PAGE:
Finally, Antonovsky’s Sense of Coherence theory has been very useful in developing the science around coping and resilience in the face of extremely adverse events. The theory’s three dimensions have been found relevant in a wide range of sociocultural settings. On the intrapersonal level, the dimensions of meaningfulness, comprehensibility and manageability seem central to people’s ability to cope and adapt after trauma . Hence, there is a need for interventions that can address the needs of the “adaptive risk group” on the community level, while taking into account our knowledge of the importance of inter- and intrapersonal promotive and protective factors. In addition, we need knowledge about the specific techniques that might be used to teach people the necessary skills for symptom reduction.
According to the NICE guidelines  children who suffer from posttraumatic stress symptoms should primarily be offered trauma-focused cognitive behavioural therapy (TF-CBT), adjusted to suit their age, circumstances, and level of development. However, studies that support the effectiveness of TF-CBT have mainly been conducted on sexually abused children [16,17,18] with studies on refuge children being scarce, especially considering the large number of affected children [19, 20]. In Sweden, the prevailing model of PTSD is long-term individual therapy which is costly and unfortunately not accessible timely or equally. At the beginning of this study, the waiting time for therapy at Red Cross Centres for trauma victims was 6–12 months in the region. Similar waiting times were reported by Child and Adolescent Psychiatry units around the country, many of whom refusing to treat children and youth while in the asylum process, due to lack of stability, claimed necessary for successful PTSD treatment. Ironically, instability is the very hallmark of many of these children’s existence. From a public health point of view, it is simply not acceptable that large groups in society suffer from mental health problems that have long-term consequences for their health and well-being, without being offered adequate and timely support.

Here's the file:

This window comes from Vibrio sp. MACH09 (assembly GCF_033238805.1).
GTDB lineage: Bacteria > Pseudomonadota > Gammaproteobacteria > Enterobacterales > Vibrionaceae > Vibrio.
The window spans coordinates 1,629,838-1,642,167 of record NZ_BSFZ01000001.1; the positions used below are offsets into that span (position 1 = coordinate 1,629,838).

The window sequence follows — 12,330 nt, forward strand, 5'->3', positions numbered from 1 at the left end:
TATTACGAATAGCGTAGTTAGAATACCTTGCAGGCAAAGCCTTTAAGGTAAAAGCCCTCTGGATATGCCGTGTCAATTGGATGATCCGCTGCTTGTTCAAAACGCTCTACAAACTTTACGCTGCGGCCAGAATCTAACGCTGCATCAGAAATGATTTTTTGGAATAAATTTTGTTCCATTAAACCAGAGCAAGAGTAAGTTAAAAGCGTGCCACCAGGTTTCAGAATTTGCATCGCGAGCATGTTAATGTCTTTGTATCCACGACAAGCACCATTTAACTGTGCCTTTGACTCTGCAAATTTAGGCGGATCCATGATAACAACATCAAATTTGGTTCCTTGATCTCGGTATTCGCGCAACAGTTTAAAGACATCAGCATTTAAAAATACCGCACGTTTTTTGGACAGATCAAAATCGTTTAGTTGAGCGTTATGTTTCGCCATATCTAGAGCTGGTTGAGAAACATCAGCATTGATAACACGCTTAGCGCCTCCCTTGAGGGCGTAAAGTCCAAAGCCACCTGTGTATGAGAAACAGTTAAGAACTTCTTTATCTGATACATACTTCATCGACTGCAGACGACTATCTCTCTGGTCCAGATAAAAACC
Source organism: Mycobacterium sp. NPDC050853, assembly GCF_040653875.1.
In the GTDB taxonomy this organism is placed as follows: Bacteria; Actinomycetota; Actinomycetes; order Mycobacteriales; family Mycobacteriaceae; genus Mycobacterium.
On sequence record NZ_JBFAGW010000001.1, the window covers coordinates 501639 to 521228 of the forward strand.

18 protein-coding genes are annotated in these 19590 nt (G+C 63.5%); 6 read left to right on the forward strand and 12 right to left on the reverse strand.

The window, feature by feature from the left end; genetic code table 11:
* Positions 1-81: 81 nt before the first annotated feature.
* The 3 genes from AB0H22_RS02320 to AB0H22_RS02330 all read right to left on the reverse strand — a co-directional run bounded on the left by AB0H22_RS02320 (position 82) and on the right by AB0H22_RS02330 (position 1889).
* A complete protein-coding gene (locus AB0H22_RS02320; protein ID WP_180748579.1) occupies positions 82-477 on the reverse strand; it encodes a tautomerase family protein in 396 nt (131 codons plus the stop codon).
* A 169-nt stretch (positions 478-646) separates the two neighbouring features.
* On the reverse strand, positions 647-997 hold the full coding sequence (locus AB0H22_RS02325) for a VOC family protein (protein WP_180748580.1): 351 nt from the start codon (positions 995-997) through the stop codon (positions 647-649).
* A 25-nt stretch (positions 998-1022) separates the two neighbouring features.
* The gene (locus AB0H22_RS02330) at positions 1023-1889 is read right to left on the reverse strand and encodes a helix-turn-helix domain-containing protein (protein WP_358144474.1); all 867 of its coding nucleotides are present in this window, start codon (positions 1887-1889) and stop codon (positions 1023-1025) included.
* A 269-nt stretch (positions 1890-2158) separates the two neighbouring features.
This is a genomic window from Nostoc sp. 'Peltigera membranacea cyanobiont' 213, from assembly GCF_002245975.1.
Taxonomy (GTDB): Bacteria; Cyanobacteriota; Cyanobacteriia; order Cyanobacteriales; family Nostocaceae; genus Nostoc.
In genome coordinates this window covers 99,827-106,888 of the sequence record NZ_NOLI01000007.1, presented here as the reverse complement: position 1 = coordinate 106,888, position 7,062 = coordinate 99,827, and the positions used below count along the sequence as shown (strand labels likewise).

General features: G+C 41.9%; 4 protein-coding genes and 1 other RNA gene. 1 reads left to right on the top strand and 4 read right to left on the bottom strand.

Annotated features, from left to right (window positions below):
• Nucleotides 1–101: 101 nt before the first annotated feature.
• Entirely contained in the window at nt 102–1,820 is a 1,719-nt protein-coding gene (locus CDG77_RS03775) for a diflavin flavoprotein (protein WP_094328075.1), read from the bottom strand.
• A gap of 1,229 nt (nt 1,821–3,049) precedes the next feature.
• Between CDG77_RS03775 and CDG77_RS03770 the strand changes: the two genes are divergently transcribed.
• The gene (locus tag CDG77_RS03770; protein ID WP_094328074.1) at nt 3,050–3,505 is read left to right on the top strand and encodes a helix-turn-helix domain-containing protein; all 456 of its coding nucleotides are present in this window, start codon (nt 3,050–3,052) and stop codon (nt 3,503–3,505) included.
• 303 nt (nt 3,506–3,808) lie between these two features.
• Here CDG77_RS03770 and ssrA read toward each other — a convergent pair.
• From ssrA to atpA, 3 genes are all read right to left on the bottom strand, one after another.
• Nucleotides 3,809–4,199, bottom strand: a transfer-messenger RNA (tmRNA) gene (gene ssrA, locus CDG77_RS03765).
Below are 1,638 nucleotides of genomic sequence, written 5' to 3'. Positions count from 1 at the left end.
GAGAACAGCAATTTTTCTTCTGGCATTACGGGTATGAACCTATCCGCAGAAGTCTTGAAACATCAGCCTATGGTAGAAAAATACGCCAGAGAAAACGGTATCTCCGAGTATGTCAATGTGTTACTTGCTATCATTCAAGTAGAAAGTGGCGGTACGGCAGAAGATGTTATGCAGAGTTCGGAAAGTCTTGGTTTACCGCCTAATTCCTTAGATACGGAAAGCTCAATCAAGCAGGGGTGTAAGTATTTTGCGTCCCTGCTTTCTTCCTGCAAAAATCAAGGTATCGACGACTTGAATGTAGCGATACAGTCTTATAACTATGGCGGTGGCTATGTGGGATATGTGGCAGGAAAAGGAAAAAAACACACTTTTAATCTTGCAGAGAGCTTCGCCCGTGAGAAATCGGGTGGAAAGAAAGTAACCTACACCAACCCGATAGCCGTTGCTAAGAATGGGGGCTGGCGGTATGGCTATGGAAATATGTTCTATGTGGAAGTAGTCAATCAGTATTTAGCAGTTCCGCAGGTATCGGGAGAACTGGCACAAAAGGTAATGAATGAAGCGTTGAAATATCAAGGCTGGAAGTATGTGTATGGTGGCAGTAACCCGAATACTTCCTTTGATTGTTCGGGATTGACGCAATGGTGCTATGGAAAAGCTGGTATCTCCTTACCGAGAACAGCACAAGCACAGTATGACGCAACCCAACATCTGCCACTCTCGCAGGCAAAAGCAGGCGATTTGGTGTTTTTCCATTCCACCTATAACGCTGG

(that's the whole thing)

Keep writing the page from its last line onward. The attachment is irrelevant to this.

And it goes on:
Teaching Recovery Techniques (TRT)  is a manualised intervention based on TF-CBT, developed by the Children and War Foundation in Norway. It was explicitly built to meet the needs of low-resource settings where large numbers of children needed intervention. TF-CBT includes both stress-management skills that help children to better process their trauma-related emotions and thoughts, as well as gradual exposure to traumatic experiences that assist children to gain mastery over trauma reminders. TF-CBT intervention has some common components [22, 23]. Psychoeducation about PTSD symptoms helps to normalise children’s reactions to traumatic experiences. Parenting skills give parents the necessary tools to ensure a positive parent–child relationship. Relaxation skills such as controlled breathing help children alleviate the stress-related physiological changes. Affective modulation skills such as positive self-talk and positive imagery encourage children to express and regulate their feelings and emotions. Cognitive coping and processing, i.e. recognising the interrelation between thoughts, feelings, and behaviours and offering ways to change inaccurate and unhelpful thoughts promote better affective regulation. Trauma narrative helps children to correct their cognitive distortions about these experiences, and reduces their negative impact. In vivo mastery of trauma reminders helps children to overcome their avoidance behaviour. Conjoint child–parent sessions help facilitating parent child communications about children’s traumatic experiences and addressing other family issues. Finally, enhancing future safety and development prevents future trauma and helps children return to a normal developmental trajectory. The blend and dosage of components used in each TF-CBT intervention varies depending on the target population and type of trauma.